Home Forums Fiction Writing Genre-Writing Fantasy The Elements of Elemental Cliche…

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    Jackson Graham
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    Do you guys think elemental powers (i.e. fire and ice powers) are cliche? And if they are, what are some reasonable alternatives?

    Jackson E. Graham



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    @warrioroftherealm The way I see it, it’s more of a trope than a cliche. What makes it cliche is how you use it I think.
    As for cliche’s I have noticed I can only think of the fact that the villain always has fire power.

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    Kate Flournoy
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    @warrioroftherealm ehehe… well they better not be, because I’m using them. 😛

    No, honestly, I think they are. But then, so is a lot of other stuff. I’m confident using ‘elementals’ in my work because the system, while it does incorporate elements, isn’t just about elements. In fact the element part is probably one of the least important bits. It’s more than just a ‘he controls fire, she controls ice’ sort of thing.

    So yeah, I’d say go ahead and try for it. So long as you can take it to a point where it meshes with the story and feels like your own, you should be good.

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    I know you didn’t tag me, but…

    I would say it depends on how you do it. If you place specific limitations and define the uses, it would be less cliched. Also, I would try to think of one thing to add that is fairly original. If just one element of the elemental powers is different than usual, that can help. Overall, though, I think it’s a question of what limitations the powers have, why they exist, how they work, and mostly how they are used in the story. The main thing is not to use the powers to just get out of every situation.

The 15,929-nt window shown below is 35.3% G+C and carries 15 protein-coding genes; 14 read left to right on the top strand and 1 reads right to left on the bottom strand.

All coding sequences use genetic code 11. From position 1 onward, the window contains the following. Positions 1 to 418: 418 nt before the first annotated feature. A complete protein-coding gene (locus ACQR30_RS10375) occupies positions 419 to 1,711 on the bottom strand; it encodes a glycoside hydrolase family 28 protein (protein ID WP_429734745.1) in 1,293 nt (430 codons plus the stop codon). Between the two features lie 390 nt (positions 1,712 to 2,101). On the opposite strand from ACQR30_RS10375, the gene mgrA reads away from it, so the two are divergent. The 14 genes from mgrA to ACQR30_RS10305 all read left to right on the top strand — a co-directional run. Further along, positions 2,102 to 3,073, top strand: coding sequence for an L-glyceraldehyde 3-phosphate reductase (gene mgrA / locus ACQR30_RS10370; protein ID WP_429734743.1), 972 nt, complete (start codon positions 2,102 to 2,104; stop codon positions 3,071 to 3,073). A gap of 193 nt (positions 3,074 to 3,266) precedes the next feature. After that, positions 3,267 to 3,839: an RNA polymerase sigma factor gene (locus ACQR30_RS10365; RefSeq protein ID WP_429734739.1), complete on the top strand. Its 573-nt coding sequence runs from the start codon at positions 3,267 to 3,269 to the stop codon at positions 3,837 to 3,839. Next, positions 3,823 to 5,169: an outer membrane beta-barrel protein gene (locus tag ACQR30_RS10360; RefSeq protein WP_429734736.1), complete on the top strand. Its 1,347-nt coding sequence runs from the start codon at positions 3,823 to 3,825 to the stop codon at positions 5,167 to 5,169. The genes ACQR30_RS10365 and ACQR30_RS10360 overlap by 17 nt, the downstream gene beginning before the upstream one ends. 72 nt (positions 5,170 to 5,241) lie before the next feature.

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    What Kate and MNValentine said.



    Aislinn Mollisong
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    @warrioroftherealm I’m using elementals. I think they are only cliche if you have the protagonist and antogonist (or the two main protagonists) have opposing powers, such as fire and ice. If they have powers that don’t really clash, such as fire+earth and wind+water like my MCs do, it isn’t as overused. My villain doesn’t even have powers, which also changes it up a bit.

    Signed, Aislinn of Aethasia.


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    @warrioroftherealm As the others said, I think this is a trope, not necessarily a cliche. My advice would be to find very creative ways for the characters to use their powers, besides the standard combat. Perhaps the fire elemental-ist can also sense heat, and tell when an enemy is hiding around a corner through their body heat. Borrowing from the last airbender, water elemental-ist might be able to control blood (which is a really repulsive concept to me, so you might want to have the villain do that), or drain water from plants, killing them instantly. What would draw me to a story is not only using elemental powers, but using them so creatively, and so outside of the box, that I finish the book thinking, “That is such a unique way to use that power!”


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    You didn’t tag me either, but…no. Elemental powers aren’t cliche. Now, the way you use them can be cliche, but as for the powers themselves, they’re a great way to spice up a character.